Storage space remains modest, and it consists of a non-locking glovebox (that virtually disappears when you add a CD changer), small covered console bin-within-a-bin, flex pockets in each door, and a secondary enclosure on the rear bulkhead. The dash-mounted pop-out cupholders appear to be vestigial afterthoughts. Better news out back, where the trunk will swallow a reasonable 9.8 cu ft of luggage with the top up, or just 6.5 cu ft with it stowed.
Like every Mercedes, the SLK's passenger protection starts with a robust structure and loads of electronic handling/braking/stability assists. Also standard are "smart" front airbags, a driver's knee bag, side and thorax bags, seat belt tensioners/force limiters, fixed steel roll bars, and automatic collision notification by Tele Aid whenever an airbag deploys.
This stunning two-seater gets high marks for motivation. An all-new 3.5-liter DOHC V-6 with variable valve timing makes 268 hp and 258 lb-ft of torque, enough to send an SLK350 to 60 mph in roughly 5.5 seconds with either the standard six-speed manual transmission or the optional seven-speed Touch Shift automatic. The SLK55 packs an AMG-crafted 5.5-liter SOHC V-8 that cranks out 355 ponies and a stout 376 lb-ft of twist. Backed with a seven-speed autoshifter that uses AMG SpeedShift programming, it can top 60 mph in under five ticks.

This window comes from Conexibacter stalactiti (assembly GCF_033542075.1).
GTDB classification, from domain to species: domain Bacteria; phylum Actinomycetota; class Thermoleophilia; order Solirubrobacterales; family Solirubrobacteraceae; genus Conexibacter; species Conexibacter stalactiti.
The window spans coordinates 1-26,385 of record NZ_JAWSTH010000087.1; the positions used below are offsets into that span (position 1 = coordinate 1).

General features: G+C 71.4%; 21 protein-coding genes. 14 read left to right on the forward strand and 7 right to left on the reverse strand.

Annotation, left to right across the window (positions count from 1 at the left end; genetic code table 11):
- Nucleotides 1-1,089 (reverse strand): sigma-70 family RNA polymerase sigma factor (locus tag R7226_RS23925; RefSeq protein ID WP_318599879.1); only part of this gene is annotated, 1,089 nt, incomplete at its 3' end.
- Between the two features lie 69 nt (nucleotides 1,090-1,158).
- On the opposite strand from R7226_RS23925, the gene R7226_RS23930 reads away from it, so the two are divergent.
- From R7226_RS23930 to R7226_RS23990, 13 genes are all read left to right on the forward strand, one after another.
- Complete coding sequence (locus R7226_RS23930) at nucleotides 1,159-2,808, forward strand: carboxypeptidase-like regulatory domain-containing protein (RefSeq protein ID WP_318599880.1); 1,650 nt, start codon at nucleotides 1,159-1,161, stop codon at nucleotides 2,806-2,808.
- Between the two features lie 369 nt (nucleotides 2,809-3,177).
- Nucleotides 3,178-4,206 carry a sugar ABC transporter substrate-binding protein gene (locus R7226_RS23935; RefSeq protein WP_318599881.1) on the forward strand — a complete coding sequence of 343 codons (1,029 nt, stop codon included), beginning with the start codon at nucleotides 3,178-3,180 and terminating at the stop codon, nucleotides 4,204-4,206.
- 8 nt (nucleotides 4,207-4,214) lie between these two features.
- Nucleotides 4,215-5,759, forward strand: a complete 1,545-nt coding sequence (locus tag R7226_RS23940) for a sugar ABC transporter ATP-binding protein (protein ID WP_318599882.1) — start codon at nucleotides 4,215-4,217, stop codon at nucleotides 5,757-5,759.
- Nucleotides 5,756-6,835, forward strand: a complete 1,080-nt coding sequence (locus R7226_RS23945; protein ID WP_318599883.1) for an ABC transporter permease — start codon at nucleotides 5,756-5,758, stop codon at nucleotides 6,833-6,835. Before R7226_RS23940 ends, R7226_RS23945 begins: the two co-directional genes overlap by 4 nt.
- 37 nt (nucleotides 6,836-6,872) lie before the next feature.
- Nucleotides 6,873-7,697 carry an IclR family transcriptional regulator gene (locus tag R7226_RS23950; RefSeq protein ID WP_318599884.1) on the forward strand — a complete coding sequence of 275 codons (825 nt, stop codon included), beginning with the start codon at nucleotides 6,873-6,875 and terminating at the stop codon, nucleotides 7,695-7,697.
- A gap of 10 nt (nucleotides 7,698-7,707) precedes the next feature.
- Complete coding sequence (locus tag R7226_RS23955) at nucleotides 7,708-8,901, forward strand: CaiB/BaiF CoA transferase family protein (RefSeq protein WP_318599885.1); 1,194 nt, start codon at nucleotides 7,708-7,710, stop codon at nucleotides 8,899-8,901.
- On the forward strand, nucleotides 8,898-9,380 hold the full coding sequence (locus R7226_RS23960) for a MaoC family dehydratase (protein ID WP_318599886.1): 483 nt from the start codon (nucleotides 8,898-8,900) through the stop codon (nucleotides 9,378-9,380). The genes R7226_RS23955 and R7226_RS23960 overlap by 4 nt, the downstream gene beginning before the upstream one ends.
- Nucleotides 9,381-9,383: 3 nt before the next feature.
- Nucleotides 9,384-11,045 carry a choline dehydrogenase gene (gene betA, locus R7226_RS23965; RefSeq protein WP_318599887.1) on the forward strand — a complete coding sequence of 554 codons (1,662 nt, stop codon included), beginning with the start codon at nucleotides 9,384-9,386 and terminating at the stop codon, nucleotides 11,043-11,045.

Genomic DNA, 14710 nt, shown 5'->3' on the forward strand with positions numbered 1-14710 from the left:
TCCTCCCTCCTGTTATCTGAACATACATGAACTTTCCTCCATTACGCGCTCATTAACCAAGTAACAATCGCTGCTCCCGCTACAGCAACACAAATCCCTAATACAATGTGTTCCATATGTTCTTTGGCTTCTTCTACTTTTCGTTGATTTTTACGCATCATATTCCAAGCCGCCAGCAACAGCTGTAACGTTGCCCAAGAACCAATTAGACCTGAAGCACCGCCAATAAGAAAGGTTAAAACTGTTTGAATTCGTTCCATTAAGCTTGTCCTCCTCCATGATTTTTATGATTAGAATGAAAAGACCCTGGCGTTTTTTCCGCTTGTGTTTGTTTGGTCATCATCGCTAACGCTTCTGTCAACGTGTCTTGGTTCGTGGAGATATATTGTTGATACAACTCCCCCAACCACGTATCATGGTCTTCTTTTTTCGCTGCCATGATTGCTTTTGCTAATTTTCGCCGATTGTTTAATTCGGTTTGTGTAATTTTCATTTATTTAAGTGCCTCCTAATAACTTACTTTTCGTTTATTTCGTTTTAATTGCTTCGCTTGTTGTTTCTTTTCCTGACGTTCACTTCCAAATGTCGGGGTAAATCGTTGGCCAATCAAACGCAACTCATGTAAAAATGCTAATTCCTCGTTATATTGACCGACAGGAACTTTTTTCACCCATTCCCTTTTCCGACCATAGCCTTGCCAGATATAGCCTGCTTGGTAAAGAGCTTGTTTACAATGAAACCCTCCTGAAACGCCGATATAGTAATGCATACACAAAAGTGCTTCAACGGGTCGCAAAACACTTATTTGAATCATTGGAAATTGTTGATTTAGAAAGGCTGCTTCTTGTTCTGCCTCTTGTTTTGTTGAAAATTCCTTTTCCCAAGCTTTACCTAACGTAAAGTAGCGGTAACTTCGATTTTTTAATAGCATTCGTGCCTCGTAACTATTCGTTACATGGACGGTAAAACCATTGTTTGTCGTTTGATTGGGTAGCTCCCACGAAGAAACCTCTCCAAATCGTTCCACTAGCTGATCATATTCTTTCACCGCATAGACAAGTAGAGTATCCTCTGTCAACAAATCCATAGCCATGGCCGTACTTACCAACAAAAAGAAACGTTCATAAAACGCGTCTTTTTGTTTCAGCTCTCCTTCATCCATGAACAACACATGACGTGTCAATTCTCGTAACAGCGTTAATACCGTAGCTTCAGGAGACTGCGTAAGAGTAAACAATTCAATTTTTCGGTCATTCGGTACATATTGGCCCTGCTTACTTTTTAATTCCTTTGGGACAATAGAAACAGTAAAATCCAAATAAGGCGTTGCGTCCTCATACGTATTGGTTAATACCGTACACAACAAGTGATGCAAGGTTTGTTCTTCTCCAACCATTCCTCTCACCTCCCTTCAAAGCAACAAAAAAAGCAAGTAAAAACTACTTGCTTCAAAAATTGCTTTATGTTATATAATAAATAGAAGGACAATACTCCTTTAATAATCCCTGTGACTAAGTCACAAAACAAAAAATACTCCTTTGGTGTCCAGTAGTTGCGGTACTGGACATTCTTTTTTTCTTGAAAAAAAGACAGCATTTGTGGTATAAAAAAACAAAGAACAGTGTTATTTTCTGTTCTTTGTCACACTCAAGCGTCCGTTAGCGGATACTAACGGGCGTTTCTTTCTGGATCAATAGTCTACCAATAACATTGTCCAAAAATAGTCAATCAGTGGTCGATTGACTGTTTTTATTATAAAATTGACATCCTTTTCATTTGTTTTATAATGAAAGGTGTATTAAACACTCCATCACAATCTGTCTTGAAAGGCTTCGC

Behind the Wheel
In addition to gaining 1.2 inches of wheelbase and 1.5 inches/2.5 inches of front/rear track, the SLK teams a new suspension derived from the C-Class with rack-and-pinion steering in place of the old recirculating-ball setup. It's a formula that greatly enhances overall precision and handling prowess. Base curb weight has risen by about 175 pounds, but you're more apt to feel the 46 percent gain in torsional rigidity, top up or down. The SLK's standard chassis tune strikes a good balance between control and compliance, abetted by aggressive tires that give up grip grudgingly and predictably. If you opt for the more stiffly sprung AMG Sport package--or full AMG underpinnings on the SLK55--expect to pay a modest price in added noise and harshness when traversing rough road surfaces.